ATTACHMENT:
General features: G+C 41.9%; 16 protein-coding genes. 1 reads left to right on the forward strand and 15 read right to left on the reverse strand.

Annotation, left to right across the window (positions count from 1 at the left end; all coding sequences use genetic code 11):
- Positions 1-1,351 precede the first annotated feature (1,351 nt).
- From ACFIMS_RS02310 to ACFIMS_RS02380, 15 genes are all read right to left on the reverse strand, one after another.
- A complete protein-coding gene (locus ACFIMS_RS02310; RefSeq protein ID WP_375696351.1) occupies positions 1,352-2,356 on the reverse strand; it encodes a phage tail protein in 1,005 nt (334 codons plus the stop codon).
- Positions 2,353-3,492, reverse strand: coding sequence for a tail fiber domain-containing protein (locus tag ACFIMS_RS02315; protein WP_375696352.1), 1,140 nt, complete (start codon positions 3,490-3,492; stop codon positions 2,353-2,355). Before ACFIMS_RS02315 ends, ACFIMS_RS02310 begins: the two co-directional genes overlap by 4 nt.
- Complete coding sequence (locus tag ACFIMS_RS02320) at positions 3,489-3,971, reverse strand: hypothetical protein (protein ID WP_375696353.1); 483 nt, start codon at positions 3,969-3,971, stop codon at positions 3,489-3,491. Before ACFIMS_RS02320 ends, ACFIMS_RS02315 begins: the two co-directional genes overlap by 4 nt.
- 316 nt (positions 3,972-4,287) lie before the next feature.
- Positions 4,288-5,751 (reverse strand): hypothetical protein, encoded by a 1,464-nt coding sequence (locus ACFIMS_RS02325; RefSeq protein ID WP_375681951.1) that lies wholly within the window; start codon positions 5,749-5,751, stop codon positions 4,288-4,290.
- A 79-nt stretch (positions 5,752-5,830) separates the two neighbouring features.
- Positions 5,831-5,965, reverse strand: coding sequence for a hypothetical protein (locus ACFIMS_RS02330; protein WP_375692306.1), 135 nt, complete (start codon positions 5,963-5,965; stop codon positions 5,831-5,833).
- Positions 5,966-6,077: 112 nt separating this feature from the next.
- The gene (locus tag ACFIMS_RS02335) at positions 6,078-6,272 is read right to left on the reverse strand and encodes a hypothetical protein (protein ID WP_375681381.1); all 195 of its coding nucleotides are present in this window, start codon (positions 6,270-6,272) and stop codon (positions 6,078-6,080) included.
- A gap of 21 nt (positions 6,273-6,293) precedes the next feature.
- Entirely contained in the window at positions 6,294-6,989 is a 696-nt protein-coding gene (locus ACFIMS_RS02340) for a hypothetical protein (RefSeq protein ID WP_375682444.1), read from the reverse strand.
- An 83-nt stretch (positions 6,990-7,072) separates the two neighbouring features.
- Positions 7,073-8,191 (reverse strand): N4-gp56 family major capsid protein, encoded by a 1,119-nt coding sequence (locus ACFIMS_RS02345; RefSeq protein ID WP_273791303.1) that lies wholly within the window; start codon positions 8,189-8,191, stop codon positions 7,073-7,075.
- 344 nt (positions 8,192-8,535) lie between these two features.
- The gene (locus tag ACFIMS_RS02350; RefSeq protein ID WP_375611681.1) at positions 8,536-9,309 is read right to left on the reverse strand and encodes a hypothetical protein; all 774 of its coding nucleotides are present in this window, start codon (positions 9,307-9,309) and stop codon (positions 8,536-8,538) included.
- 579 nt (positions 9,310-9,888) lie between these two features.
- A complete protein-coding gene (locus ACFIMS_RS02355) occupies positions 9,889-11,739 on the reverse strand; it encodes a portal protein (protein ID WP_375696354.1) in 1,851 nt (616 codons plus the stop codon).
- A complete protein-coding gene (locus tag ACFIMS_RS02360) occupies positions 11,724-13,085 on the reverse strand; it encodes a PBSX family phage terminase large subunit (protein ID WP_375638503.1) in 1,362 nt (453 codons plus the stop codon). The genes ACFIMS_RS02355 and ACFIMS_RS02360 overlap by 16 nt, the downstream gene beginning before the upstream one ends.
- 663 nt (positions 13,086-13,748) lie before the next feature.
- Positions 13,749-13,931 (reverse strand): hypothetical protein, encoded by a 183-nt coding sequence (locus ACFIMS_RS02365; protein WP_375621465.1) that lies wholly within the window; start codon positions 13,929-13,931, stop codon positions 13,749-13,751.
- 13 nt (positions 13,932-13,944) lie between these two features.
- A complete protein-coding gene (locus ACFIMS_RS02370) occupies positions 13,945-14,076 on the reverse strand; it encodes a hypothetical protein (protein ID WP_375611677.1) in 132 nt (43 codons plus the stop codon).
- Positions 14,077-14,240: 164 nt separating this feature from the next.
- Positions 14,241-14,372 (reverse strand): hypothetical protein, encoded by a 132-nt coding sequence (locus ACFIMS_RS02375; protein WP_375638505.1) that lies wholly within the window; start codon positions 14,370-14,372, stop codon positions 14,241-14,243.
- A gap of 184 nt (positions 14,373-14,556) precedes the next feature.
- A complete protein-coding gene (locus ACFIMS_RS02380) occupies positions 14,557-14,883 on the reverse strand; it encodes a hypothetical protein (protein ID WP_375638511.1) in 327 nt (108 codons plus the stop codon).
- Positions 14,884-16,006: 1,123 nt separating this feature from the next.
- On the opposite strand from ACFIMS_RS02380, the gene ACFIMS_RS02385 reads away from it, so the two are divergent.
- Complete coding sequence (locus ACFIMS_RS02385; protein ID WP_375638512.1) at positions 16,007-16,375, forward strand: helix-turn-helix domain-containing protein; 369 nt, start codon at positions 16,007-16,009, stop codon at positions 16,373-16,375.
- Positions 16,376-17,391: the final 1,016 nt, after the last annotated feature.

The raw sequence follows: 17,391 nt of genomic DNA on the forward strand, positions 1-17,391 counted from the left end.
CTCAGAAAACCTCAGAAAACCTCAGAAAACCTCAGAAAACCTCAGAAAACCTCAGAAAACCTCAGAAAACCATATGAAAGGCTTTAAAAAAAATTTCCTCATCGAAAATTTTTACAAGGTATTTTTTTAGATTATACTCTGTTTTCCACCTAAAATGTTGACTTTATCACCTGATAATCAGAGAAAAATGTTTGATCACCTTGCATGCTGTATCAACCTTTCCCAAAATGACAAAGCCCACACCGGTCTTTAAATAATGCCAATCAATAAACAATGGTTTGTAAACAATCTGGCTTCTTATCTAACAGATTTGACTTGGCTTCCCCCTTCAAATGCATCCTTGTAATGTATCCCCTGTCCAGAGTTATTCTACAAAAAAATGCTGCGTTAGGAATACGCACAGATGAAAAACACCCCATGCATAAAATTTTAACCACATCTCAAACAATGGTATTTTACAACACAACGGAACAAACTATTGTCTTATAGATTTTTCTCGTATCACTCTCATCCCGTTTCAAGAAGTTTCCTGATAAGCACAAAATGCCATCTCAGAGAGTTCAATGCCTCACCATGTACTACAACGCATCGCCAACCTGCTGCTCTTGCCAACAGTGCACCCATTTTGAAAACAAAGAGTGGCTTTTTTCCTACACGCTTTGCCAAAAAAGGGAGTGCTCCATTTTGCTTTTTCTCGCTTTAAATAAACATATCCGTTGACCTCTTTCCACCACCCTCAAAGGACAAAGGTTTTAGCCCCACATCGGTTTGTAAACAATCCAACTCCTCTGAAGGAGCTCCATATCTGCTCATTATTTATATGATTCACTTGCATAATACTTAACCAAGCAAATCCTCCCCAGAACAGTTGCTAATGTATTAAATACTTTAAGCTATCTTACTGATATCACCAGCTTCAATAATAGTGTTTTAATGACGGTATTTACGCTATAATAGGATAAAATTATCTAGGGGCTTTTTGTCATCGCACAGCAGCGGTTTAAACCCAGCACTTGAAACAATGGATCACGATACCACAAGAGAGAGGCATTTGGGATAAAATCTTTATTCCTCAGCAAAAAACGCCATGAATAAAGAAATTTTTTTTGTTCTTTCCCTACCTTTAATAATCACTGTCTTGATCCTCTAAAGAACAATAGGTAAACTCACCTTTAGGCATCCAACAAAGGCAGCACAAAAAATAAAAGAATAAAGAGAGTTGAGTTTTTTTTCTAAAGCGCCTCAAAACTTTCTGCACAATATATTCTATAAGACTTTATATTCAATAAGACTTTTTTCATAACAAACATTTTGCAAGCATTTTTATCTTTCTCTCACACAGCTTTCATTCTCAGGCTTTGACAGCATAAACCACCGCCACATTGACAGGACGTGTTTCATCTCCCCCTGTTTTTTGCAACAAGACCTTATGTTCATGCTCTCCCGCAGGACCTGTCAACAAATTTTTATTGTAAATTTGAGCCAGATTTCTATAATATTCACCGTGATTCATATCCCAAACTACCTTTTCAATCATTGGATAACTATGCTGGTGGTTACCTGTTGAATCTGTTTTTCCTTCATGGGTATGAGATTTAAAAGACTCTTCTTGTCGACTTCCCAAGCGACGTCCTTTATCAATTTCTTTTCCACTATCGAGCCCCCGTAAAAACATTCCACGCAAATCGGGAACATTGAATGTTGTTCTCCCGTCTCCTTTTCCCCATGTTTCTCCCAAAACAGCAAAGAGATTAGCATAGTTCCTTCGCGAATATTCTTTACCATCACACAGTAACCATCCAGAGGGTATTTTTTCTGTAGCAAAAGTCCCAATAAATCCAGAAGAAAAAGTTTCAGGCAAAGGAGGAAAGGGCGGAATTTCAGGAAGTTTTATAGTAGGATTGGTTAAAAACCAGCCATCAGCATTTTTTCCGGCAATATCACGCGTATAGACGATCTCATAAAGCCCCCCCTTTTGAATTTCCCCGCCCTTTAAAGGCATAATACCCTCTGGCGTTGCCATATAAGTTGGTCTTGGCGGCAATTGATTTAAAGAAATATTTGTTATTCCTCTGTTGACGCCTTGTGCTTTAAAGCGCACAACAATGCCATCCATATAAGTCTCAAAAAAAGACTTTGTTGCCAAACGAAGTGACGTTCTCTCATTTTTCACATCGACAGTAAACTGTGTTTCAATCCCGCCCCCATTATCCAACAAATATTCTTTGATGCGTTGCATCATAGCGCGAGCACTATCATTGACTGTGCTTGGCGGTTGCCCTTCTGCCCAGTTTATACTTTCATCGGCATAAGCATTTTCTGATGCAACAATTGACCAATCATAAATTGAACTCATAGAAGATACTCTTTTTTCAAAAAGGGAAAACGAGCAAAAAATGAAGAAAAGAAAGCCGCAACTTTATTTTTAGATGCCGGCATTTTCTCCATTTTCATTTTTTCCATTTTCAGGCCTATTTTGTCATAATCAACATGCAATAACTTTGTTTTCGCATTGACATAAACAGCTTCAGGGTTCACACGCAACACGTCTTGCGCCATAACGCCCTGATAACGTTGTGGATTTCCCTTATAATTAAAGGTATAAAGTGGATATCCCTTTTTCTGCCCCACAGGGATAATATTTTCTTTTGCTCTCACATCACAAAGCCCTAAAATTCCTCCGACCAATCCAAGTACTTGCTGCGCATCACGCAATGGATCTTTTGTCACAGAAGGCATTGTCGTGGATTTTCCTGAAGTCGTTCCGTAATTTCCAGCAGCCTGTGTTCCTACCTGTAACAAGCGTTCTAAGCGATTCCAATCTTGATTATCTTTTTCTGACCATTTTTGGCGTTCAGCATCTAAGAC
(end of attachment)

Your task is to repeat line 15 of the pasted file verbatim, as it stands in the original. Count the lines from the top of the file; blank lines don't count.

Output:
- Entirely contained in the window at positions 6,294-6,989 is a 696-nt protein-coding gene (locus ACFIMS_RS02340) for a hypothetical protein (RefSeq protein ID WP_375682444.1), read from the reverse strand.